Authors: Abigail Cooke*, University At Buffalo, Dylan Connor, Arizona State University, Sijiao Xie, Arizona State University
Topics: Economic Geography, Population Geography, Urban Geography
Keywords: deindustrialization, neighborhood change, employment dynamics, inequality
Session Type: Paper
Presentation File: No File Uploaded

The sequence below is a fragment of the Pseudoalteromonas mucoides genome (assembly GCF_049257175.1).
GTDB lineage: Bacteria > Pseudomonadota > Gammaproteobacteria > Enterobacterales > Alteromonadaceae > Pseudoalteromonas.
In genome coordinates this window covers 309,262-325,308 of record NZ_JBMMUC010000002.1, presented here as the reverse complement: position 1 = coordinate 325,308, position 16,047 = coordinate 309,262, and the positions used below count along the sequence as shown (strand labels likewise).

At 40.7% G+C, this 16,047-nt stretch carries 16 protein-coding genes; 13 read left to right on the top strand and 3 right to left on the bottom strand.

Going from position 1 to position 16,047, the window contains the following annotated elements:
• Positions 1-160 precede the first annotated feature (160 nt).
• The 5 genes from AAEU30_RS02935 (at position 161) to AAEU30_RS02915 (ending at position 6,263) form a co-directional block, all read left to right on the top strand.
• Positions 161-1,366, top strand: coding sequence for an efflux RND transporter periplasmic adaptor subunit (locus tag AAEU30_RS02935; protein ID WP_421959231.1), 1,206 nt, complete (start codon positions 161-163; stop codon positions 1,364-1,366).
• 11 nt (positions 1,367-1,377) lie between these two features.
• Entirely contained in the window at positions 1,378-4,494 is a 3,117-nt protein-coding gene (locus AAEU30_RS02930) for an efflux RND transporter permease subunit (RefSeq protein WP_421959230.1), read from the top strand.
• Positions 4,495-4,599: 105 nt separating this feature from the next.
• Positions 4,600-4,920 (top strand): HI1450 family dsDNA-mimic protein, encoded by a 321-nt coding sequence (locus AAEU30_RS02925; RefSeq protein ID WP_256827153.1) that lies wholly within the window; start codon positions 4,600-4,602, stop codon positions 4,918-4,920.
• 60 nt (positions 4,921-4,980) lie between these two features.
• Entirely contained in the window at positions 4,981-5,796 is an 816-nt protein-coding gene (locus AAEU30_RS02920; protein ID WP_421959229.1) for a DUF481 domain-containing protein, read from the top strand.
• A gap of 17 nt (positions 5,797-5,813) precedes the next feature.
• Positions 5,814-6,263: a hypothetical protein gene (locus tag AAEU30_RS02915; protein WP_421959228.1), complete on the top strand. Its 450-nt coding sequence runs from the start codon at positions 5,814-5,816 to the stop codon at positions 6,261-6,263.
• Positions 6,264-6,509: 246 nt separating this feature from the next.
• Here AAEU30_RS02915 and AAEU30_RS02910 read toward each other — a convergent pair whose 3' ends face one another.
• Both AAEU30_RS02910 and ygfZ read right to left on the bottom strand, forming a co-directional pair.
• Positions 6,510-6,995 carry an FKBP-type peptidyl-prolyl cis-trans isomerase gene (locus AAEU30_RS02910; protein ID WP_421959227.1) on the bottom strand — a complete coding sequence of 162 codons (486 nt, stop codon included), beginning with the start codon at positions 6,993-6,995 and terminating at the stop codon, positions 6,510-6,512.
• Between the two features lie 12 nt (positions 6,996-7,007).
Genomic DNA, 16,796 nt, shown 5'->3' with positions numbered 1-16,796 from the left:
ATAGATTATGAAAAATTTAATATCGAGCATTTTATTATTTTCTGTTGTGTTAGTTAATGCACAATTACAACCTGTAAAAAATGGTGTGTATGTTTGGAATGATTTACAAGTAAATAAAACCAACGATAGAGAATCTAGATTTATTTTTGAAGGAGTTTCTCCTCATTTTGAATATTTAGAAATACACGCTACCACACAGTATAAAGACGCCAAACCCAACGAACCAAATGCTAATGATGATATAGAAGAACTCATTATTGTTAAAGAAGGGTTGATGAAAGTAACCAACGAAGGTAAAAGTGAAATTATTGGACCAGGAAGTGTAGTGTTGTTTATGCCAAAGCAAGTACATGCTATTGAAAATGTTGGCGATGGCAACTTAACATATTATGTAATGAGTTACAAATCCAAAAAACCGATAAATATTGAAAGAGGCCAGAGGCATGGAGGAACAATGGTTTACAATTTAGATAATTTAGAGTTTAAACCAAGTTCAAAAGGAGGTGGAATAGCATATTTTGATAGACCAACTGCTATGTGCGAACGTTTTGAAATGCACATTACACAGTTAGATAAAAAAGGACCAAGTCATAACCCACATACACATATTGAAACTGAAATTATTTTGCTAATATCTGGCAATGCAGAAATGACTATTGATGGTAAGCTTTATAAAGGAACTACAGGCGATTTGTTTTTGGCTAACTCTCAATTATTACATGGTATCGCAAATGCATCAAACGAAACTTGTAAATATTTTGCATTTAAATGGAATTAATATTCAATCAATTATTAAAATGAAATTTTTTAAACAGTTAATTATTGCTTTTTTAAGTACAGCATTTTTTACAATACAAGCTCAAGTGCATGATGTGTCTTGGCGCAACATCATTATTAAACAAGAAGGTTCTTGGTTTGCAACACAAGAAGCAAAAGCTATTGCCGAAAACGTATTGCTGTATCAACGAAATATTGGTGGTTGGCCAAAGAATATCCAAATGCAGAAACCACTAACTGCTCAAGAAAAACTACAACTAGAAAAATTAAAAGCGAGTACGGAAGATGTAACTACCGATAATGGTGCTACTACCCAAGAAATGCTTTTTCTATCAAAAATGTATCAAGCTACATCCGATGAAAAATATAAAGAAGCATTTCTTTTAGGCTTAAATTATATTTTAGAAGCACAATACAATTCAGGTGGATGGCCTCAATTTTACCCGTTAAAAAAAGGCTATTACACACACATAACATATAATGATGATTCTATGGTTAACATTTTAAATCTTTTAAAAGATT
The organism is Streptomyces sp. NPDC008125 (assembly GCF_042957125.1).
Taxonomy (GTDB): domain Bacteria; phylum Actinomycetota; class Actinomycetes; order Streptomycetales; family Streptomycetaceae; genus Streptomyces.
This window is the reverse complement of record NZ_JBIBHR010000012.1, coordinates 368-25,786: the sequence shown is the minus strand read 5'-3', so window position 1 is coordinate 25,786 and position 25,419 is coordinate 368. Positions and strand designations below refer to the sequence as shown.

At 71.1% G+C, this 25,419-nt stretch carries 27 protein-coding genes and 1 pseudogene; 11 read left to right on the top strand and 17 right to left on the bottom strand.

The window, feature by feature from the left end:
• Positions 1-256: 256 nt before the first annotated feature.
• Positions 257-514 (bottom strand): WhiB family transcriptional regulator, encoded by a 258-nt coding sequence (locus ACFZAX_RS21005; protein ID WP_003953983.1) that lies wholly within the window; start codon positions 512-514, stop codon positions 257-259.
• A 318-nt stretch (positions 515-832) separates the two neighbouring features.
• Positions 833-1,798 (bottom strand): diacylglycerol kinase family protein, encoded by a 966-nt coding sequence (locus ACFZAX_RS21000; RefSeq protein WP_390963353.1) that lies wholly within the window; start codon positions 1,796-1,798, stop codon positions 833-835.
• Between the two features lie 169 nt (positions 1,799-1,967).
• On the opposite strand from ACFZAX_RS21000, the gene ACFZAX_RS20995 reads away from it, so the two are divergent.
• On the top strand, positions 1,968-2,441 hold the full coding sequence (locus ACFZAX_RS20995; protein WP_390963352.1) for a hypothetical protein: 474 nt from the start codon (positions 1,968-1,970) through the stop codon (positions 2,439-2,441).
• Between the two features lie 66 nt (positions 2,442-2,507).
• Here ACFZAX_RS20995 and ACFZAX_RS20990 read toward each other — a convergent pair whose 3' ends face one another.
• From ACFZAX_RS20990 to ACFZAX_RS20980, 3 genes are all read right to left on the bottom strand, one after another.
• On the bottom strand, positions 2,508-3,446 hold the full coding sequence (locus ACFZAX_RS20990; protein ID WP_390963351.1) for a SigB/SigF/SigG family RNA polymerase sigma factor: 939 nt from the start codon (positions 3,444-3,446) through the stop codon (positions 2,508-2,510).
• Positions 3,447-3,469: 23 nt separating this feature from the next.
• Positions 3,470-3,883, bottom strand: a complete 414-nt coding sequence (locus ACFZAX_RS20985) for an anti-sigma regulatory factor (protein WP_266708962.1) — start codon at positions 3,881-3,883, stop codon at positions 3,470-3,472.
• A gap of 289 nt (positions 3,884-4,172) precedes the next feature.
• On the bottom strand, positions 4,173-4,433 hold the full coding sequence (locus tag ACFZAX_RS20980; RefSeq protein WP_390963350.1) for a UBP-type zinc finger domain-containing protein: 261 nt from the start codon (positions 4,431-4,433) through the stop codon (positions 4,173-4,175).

How has the changing structure of the economy affected neighborhoods over the long-term? While the decline of industrial employment and the rise of white-collar and service work are linked to growing inequality and income segregation (Reardon and Bischoff, 2011), there have been few systematic examinations of how industrial change relates to long-term neighborhood development. The absence of such work partly reflects the general absence of longitudinal neighborhood data over long periods of time. We provide new insight on this issue by constructing such data for Buffalo, NY -- once a leading industrial city -- running from 1940 to the present-day. Buffalo is a compelling case from which to examine long-term neighborhood change. While many American cities experienced population decline in the second half of the twentieth century, decline in Buffalo was particularly pronounced. From 1940 to 2019, Buffalo fell from being the 14th to the 83rd most populated city in the United States. While `White flight` suburbanization and rising racial segregation feature heavily in explaining the historical decline of American cities, institutional (e.g., hospitals and universities) and urban waterfront redevelopment projects have been credited with the recent `revitalization` and/or `gentrification` of cities such as Buffalo. There have, however, been few systematic examinations of how changes in the structure of the economy play out neighborhood-by-neighborhood over long time periods. By integrating census data from 1940 to 2017, we track demographic and employment characteristics across consistent fine-grained neighborhood units. References Reardon & Bischoff (2011). Income inequality and income segregation. AJS, 116(4), 1092-1153.
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